New York, July 19 (AP/UNB) — Pam Grier's role as the owner of a hardware store in rural Nebraska in the ABC sitcom "Bless This Mess" isn't a complete departure for the film legend: She lives in rural Colorado and has spent much of her life on ranches to find serenity from Hollywood life.
"I commuted to work really for 50 years because I couldn't have that lifestyle that I wanted of horses and ruralness. It would always be the city, hotels, room service," said Grier in a recent interview.
"My grandfather was the first feminist in my life, from Wyoming, who taught all of us girls how to hunt, fish and shoot, so I could bring that to this show, every element and it just kind of fit," Grier said. "He had this glow this piece and this unbelievable calm about him during the day after working sun up, sundown doing some labor. And he just was so spiritual and enjoyed life and he would always say you know if you wake up breathing you're going to have a good day. And so that's been my mantra since I was a little girl."
She credits that mantra for helping her thrive in her 70th year in a life filled with plenty of highs and lows. Grier made her name as the queen of Blaxploitation films in the 1970s with roles in classics like "Coffy" and "Foxy Brown," but struggled in Hollywood after the genre fell out fashion. She also had tumultuous romances with the likes of Richard Pryor and Freddie Prinze.
The second season of "Bless This Mess' launches in September.
Grier also was the victim of two sexual assaults — one when she was just 6 years old. She opened up about her personal struggles in her 2010 memoir, "Foxy: My Life in Three Acts," and while promoting the book, learned a lot about the wide range of people who have been victims of sexual assault, including men: "I was surprised at the book signings how many men came up and just let me know that they feel better by me talking."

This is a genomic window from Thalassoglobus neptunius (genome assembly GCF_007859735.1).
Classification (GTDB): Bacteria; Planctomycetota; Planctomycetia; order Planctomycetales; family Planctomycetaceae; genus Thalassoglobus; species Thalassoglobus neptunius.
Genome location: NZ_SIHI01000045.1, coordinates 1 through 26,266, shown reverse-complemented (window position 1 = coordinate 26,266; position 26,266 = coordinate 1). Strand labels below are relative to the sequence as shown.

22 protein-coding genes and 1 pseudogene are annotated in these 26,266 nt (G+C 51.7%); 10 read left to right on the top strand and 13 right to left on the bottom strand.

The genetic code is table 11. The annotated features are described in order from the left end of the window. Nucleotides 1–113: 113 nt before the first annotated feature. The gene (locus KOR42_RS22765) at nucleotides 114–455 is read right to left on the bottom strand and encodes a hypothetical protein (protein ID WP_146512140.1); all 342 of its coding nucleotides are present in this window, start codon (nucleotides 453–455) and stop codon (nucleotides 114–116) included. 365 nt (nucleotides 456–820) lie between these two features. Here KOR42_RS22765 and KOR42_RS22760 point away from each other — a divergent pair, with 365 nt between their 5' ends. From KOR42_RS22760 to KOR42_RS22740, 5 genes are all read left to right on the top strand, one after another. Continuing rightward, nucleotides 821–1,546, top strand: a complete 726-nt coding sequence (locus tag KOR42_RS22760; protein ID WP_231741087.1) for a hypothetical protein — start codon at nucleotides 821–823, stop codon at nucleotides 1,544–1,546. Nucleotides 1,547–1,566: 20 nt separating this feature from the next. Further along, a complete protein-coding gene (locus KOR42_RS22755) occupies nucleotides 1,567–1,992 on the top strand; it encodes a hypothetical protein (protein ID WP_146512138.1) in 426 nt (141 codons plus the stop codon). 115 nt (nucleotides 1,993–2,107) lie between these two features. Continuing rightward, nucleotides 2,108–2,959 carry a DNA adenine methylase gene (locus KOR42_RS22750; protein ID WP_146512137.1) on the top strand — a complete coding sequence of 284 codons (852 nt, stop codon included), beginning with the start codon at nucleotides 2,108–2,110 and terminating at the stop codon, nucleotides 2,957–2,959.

Grier said she's gratified that many more of her fellow actresses are talking about their experiences with abuse in Hollywood in the era of #MeToo and Time's Up. She marvels in the impact the movement has had in a relatively short period of time.
"I always say it's about time. It takes confidence. It takes other people around you to set an example that you won't inflame or flame out you - you'll be OK. And it is tough to talk about it," she said." A lot of people haven't healed yet."
Grier has also successfully battled cancer. While she's still a glamour queen and sex symbol, her experience with the disease has made her eschew at least one of society's beauty norms.
"I'm so proud of my hair growing back on my legs after cancer that I don't shave. I don't shave my legs. I enjoy looking at you know two and half inches of hair and my legs," she said. "I'm very grateful to have a healthy balance. ... Oh, and I don't feel any different than I did when I was 21!"
Washington, July 19 (AP/UNB) — First lady Melania Trump says her husband's administration is working with the State Department to try to bring rapper A$AP Rocky home.
The president also tells reporters that many members of the African American community have asked him to intervene.
The platinum-selling, Grammy-nominated artist has been behind bars in Sweden while police investigate a fight he was involved in in Stockholm earlier this month.
Kim Kardashian West, Diddy, Justin Bieber, Shawn Mendes and Nicki Minaj are some of the celebrities who have shown public support for the Grammy-nominated Rocky.
Kardashian West thanked Trump, Secretary of State Mike Pompeo and Trump's son-in-law Jared Kushner on Twitter Thursday evening for their "efforts to Free ASAP Rocky & his two friends."
She says their "commitment to justice reform is so appreciated."